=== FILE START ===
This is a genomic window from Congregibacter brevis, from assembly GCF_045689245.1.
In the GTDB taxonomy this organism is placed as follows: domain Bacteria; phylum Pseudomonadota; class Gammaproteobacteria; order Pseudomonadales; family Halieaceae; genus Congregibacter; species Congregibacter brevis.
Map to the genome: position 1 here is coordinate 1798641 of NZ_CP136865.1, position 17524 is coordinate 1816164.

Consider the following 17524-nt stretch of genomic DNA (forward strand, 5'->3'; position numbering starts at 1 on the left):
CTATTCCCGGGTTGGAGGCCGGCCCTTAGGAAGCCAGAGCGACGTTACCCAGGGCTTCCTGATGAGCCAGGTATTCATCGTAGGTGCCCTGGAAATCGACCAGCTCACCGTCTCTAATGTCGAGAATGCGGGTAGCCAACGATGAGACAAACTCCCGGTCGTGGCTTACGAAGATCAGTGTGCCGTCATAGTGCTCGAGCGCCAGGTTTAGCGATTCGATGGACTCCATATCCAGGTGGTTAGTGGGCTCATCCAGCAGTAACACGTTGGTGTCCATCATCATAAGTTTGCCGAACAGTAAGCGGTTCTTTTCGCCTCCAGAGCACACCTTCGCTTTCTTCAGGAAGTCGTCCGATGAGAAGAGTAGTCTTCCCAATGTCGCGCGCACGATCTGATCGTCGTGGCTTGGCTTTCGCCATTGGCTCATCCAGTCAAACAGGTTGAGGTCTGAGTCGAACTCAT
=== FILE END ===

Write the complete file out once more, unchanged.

This is a genomic window from Congregibacter brevis, from assembly GCF_045689245.1.
In the GTDB taxonomy this organism is placed as follows: domain Bacteria; phylum Pseudomonadota; class Gammaproteobacteria; order Pseudomonadales; family Halieaceae; genus Congregibacter; species Congregibacter brevis.
Map to the genome: position 1 here is coordinate 1798641 of NZ_CP136865.1, position 17524 is coordinate 1816164.

Consider the following 17524-nt stretch of genomic DNA (forward strand, 5'->3'; position numbering starts at 1 on the left):
CTATTCCCGGGTTGGAGGCCGGCCCTTAGGAAGCCAGAGCGACGTTACCCAGGGCTTCCTGATGAGCCAGGTATTCATCGTAGGTGCCCTGGAAATCGACCAGCTCACCGTCTCTAATGTCGAGAATGCGGGTAGCCAACGATGAGACAAACTCCCGGTCGTGGCTTACGAAGATCAGTGTGCCGTCATAGTGCTCGAGCGCCAGGTTTAGCGATTCGATGGACTCCATATCCAGGTGGTTAGTGGGCTCATCCAGCAGTAACACGTTGGTGTCCATCATCATAAGTTTGCCGAACAGTAAGCGGTTCTTTTCGCCTCCAGAGCACACCTTCGCTTTCTTCAGGAAGTCGTCCGATGAGAAGAGTAGTCTTCCCAATGTCGCGCGCACGATCTGATCGTCGTGGCTTGGCTTTCGCCATTGGCTCATCCAGTCAAACAGGTTGAGGTCTGAGTCGAACTCAT